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Asian-Australas J Anim Sci > Volume 32(6); 2019 > Article
Li, Long, Wang, Zhang, Hu, Yang, Cheng, and Piao: Mixed organic acids improve nutrients digestibility, volatile fatty acids composition and intestinal microbiota in growing-finishing pigs fed high-fiber diet

Abstract

Objective

The objective of this study was to investigate effects of mixed organic acids (MOA) on nutrient digestibility, volatile fatty acids composition and intestinal microbiota in growing-finishing pigs fed high wheat bran diet.

Methods

Six crossbred barrows (Duroc×Landrace×Yorkshire), with an average body weight 78.8±4.21 kg, fitted with T-cannulas at the distal ileum, were allotted to a double 3×3 Latin square design with 3 periods and 3 diets. Each period consisted of a 5-d adjustment period followed by a 2-d total collection of feces and then a 2-d collection of ileal digesta. The dietary treatments included a corn-soybean-wheat bran basal diet (CTR), mixed organic acid 1 diet (MOA1; CTR+3,000 mg/kg OA1), mixed organic acid 2 diet (MOA2; CTR+2,000 mg/kg OA2).

Results

Pigs fed MOA (MOA1 or MOA2) showed improved (p<0.05) apparent total tract digestibility (ATTD) of gross energy, dry matter and organic matter, and pigs fed MOA2 had increased (p<0.05) ATTD of neutral detergent fiber compared to CTR. Dietary MOA supplementation decreased (p<0.05) pH value, and improved (p<0.01) concentrations of lactic acid and total volatile fatty acids (TVFA) in ileum compared to CTR. Pigs fed MOA showed higher (p<0.05) concentration of acetic acid, and lower (p<0.05) content of formic acid in feces compared to CTR. Pigs fed MOA1 had increased (p<0.05) concentration of TVFA and butyric acid in feces. Pigs fed MOA1 showed higher concentration of Lactobacillus and lower concentration of Escherichia in feces compared to CTR.

Conclusion

Dietary supplementation of MOA 1 or 2 could improve nutrients digestibility, TVFA concentration and intestinal flora in growing-finishing pigs fed high fiber diet.

INTRODUCTION

Due to their improving animal growth performance and altering the proportions of bacteria in the microbiome [1], the use of antibiotic growth promoters (AGP) to improve animal performance and health has been a usual practice during the last 50 years. But a full prohibition on the use of AGP in-feed came into effect in the European Union in 2006. Antibiotic consumption in animal feed contributes to the problems of antibiotic resistance, which raises worldwide concern that antimicrobial resistance has made drugs used to treat human disease less effective [2]. Moreover, excessive antibiotics give raise to residues in animal products and environment. Thus, searching for reliable replacements of antibiotic in diets fed to pigs has increased [3]. Organic acids (OA), as a alternative to antibiotics, have been widely applied in all phases of pig production.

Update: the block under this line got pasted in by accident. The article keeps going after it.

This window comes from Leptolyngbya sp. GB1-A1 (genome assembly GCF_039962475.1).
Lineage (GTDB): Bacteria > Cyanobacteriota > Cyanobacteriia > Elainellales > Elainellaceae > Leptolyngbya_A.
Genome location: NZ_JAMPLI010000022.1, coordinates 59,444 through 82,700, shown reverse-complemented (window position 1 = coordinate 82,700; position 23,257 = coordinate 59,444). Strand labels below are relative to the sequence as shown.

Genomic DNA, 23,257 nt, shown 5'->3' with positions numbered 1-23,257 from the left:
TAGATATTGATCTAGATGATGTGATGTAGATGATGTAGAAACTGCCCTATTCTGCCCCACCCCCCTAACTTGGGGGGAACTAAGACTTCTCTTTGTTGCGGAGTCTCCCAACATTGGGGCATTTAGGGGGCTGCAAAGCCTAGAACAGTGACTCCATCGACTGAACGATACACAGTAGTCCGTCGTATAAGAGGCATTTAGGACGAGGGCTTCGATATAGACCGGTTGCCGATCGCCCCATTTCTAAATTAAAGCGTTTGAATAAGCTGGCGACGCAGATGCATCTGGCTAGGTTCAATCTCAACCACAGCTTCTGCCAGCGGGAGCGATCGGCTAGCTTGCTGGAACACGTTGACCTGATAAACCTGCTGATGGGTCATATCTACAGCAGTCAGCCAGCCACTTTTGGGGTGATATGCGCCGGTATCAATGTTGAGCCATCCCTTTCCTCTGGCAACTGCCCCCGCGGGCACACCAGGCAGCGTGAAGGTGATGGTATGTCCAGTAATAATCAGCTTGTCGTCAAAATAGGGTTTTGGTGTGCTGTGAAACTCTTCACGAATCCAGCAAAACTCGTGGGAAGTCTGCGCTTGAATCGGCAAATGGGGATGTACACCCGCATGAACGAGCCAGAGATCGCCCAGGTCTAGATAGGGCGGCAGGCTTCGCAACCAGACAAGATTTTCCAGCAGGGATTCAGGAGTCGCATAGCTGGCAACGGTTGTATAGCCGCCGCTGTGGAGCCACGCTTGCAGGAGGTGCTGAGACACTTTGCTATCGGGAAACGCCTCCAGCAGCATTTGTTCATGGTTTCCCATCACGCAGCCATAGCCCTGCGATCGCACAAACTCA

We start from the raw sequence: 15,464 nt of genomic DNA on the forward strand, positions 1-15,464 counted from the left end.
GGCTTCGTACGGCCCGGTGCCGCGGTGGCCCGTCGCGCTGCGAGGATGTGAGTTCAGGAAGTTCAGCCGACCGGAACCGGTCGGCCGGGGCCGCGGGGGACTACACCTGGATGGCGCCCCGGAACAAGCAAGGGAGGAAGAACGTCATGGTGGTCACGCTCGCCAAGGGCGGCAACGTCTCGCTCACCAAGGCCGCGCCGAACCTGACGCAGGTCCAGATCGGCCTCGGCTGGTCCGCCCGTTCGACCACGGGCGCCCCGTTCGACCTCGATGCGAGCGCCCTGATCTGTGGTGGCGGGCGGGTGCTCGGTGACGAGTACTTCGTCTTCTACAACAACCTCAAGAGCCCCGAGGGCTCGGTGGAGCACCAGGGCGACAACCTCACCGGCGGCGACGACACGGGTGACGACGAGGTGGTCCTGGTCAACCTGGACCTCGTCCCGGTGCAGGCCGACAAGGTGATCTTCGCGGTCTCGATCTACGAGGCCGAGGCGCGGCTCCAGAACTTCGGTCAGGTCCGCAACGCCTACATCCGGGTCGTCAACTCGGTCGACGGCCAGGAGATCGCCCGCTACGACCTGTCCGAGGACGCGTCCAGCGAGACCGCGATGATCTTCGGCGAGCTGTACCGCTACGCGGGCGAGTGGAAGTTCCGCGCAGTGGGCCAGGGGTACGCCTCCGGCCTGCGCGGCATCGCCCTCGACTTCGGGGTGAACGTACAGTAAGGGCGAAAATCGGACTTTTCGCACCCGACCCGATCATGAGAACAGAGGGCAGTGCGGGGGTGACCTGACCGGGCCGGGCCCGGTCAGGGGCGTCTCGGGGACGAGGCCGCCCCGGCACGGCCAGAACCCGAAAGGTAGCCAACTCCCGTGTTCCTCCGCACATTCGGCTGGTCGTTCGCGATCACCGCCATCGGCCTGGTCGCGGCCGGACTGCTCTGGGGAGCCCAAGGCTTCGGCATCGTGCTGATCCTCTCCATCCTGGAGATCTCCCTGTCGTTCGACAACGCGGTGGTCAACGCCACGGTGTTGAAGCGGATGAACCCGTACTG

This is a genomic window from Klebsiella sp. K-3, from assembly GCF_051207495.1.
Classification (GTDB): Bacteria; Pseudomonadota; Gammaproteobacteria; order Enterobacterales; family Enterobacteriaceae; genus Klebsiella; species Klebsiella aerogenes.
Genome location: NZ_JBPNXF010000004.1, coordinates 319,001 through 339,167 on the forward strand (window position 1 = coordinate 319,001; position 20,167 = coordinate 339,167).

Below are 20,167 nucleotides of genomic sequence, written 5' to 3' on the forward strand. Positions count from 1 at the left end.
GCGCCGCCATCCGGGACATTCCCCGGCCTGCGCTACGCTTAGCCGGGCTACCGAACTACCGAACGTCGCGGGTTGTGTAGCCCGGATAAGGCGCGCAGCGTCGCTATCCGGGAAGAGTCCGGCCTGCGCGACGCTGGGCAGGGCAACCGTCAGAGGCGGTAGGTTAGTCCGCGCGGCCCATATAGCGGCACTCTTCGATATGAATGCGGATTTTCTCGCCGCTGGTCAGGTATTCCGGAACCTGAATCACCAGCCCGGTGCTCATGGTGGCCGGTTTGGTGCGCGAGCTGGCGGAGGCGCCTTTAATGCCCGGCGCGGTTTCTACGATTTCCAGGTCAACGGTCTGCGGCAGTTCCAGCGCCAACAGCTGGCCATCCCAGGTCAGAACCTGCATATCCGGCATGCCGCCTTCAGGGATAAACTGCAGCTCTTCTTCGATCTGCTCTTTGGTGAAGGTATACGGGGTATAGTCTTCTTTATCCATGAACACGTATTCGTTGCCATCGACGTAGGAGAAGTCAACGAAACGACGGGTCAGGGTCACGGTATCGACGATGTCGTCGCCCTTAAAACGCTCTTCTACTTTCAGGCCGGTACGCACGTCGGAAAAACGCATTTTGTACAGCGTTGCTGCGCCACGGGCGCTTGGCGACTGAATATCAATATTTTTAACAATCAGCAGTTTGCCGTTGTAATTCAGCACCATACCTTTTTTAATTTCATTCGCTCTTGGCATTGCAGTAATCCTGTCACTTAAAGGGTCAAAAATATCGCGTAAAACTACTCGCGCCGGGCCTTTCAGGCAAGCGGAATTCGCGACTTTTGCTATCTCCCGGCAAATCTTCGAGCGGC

Dietary acidification with OA has been shown to improve the average daily gain (ADG) and feed efficiency in weaned piglets and growing-finishing pigs [4,5]. Dietary OA supplementation improvement of apparent total tract digestibility (ATTD) of gross energy (GE), crude protein (CP), calcium, and phosphorus has been documented in previous studies in short chain fatty acid (SCFA)-fed and medium chain fatty acids (MCFA)-fed piglets [6]. It is generally considered that dietary OA could stimulate pancreatic secretions, such as trypsin, and also OA could serve as substrates in intermediary metabolism [7]. Besides, several studies have demonstrated that dietary OA improve the apparent ileal digestibility (AID) of protein and amino acids in growing-finishing pigs [8], which was associated with the lowering of gastric pH and increasing activity of proteolytic enzymes. The antibacterial activity of OA is dependent on their effects on lowering the pH of the digesta. Besides, OA could pass into bacterial cells and once inside the microorganisms cell change from undissociated to dissociated form and suppress cell enzymes (decarboxylases and catalases) and nutrient transport systems [9]. Meanwhile, dietary OA can produce a more favorable environment for Lactobacillus, which is beneficial for growth and health of animals [10]. The combination of OA (fumaric and lactic acid) and MCFA (caprylic acid and capric acid) resulted in decrease of the intestinal pH and reduction of Escherichia coli (E. coli) pathogenic genes [11]. The previous result in our group also indicates piglets fed with diets containing OA treated corn-soybean meal basal diet shows improved growth performance and nutrient digestibility [12,13].